That can be a problem both for Google and for its users. If you’re not checking the tech blogs every five minutes, you could very easily miss a great new product or feature. Hell, even tech writers like myself, who really are checking the tech blogs every five minutes, can miss some of that stuff. Leer más “Google New Tells You What’s New…At Google Itself”

Ad Giant Thinks You’ll Pay for Media Again With the Content Project

TCP was created as a joint venture between two WPP subsidiaries: 24/7 RealMedia, a digital marketing and analytics company, and design firm Schematic. Restrepo says WPP’s technology, user-experience expertise, and “right relationships” will help TCP succeed.

So what exactly are these “right relationships?” Restrepo could only say that there would be a number of “major initial charter members” that would help introduce TCP when the service launches in early 2011.

With any paywall scheme, there are a number of important questions. How much access will users have to these sites? Which sites are involved in TCP’s network? Will consumers have to pay for sites even if they are not interested in subscribing to them? How will these network partners agree to share revenue? Is shared revenue a sustainable model?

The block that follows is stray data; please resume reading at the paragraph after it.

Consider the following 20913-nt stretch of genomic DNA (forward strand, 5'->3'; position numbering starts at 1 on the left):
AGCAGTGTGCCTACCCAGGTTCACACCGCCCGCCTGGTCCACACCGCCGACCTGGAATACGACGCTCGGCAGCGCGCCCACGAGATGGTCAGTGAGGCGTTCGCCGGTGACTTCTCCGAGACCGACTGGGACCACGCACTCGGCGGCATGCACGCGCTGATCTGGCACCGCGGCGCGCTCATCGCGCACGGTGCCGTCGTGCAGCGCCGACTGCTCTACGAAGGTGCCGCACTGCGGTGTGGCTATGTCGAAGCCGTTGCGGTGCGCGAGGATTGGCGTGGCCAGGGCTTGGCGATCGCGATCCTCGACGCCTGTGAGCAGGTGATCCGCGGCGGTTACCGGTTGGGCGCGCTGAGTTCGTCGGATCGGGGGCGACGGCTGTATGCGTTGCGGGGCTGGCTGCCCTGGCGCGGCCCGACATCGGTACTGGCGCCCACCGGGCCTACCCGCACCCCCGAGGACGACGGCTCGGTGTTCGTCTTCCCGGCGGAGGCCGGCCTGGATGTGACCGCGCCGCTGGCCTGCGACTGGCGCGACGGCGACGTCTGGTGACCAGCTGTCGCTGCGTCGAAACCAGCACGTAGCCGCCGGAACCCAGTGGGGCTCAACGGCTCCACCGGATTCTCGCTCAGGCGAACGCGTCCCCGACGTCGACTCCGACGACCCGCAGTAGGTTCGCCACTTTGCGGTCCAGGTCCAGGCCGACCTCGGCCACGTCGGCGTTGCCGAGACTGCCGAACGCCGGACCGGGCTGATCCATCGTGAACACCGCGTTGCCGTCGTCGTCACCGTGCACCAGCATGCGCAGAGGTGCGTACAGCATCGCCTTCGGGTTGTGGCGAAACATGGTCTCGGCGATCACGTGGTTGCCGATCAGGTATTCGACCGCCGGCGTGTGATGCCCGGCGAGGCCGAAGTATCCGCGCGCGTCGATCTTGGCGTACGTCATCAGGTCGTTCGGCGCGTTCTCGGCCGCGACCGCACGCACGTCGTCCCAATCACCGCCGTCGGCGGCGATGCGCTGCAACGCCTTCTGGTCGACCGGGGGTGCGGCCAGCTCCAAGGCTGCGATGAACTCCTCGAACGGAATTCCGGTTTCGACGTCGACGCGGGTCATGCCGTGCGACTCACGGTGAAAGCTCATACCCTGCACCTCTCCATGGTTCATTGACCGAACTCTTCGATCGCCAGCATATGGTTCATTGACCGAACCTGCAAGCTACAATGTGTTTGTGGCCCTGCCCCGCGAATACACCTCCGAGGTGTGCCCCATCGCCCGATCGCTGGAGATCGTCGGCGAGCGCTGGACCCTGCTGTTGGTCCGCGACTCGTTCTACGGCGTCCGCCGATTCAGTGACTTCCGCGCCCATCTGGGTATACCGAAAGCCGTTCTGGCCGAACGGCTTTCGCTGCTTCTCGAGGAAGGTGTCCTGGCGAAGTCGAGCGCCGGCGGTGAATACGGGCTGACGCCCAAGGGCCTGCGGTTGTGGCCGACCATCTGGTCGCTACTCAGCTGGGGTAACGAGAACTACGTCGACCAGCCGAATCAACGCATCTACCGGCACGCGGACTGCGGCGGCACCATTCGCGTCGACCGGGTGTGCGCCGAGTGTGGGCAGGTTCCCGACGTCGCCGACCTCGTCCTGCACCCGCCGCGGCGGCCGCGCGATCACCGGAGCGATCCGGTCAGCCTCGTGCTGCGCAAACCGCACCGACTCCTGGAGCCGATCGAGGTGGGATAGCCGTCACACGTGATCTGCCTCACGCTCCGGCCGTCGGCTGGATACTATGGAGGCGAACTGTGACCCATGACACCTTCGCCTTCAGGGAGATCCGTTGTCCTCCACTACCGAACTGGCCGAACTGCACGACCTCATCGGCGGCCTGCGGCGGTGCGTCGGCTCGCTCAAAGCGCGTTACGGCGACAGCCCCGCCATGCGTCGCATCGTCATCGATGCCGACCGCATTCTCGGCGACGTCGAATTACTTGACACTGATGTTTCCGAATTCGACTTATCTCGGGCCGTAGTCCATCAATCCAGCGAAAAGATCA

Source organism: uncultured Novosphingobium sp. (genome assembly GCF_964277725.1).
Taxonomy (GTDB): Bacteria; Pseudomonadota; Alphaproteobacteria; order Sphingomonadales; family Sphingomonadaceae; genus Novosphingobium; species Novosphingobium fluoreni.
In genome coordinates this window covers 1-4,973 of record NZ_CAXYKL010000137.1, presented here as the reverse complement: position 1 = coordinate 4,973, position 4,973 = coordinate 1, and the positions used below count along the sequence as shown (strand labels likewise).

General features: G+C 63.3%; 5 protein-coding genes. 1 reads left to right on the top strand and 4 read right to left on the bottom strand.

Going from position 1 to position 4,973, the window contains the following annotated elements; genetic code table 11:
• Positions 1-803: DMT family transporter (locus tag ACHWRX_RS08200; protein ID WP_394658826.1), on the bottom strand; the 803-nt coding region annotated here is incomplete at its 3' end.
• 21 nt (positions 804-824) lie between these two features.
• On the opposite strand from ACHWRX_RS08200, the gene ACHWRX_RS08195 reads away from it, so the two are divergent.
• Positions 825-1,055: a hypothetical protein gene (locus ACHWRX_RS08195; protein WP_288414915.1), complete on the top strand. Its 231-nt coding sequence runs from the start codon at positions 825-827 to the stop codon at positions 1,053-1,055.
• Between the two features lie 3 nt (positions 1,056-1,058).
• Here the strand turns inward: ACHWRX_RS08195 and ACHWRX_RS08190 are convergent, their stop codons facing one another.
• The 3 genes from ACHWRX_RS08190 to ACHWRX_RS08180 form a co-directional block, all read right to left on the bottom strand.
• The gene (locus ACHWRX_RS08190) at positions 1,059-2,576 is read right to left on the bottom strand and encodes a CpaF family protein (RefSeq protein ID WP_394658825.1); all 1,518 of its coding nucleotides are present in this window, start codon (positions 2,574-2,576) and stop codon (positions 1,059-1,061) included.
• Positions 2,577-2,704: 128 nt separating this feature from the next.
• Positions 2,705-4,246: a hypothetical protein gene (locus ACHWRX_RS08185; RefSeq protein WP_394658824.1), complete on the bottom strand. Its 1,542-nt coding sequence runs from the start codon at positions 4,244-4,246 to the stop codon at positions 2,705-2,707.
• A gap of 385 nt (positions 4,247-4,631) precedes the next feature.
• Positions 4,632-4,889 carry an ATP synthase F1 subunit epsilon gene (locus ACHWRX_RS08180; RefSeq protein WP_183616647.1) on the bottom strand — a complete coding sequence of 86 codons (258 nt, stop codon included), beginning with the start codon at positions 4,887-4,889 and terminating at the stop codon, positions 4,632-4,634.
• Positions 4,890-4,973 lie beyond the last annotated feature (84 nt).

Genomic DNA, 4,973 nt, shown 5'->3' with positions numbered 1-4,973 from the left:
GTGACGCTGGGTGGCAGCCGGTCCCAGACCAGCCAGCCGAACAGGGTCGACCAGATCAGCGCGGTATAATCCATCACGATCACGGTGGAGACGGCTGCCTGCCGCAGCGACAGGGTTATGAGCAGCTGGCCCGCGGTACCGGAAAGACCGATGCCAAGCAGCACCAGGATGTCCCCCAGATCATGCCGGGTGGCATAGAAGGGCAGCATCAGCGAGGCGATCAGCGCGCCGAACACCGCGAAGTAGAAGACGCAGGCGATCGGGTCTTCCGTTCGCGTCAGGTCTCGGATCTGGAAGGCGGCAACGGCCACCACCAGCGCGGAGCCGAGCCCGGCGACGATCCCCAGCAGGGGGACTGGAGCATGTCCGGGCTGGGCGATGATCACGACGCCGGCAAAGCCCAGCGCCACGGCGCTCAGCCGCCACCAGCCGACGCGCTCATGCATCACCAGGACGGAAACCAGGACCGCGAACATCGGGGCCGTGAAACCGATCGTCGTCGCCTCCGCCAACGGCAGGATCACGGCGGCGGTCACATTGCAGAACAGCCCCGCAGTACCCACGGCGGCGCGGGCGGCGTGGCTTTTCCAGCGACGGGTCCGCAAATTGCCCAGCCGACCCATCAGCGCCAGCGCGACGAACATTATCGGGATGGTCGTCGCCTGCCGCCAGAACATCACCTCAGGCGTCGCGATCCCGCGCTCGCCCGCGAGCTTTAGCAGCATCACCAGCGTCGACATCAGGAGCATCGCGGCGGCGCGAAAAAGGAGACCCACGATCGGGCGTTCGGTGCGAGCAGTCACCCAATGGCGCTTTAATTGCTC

Restrepo admits that “our solution isn’t going to be right for everyone.” As he puts it, TCP needs to “experiment before it can draw any hard conclusions.”


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BY Austin Carr

The Content Project

How much content are you willing to pay for online? That’s what providers from publishers to media outlets want to know as they gear up to launch subscription services. Hulu and the New York Times are just two of the many experimenting with paywalls. But the idea has yet to become viable among consumers who are used to free, ad-supported content. Leer más “Ad Giant Thinks You’ll Pay for Media Again With the Content Project”

2010’s Most Imitated Web Businesses


By: Tina Dupuy

The Net is rife with the sincerest form of flattery. Facebook for movie fans? (Really?) Here are 2010’s most-imitated Web businesses. Which copycats look like winners?… Leer más “2010’s Most Imitated Web Businesses”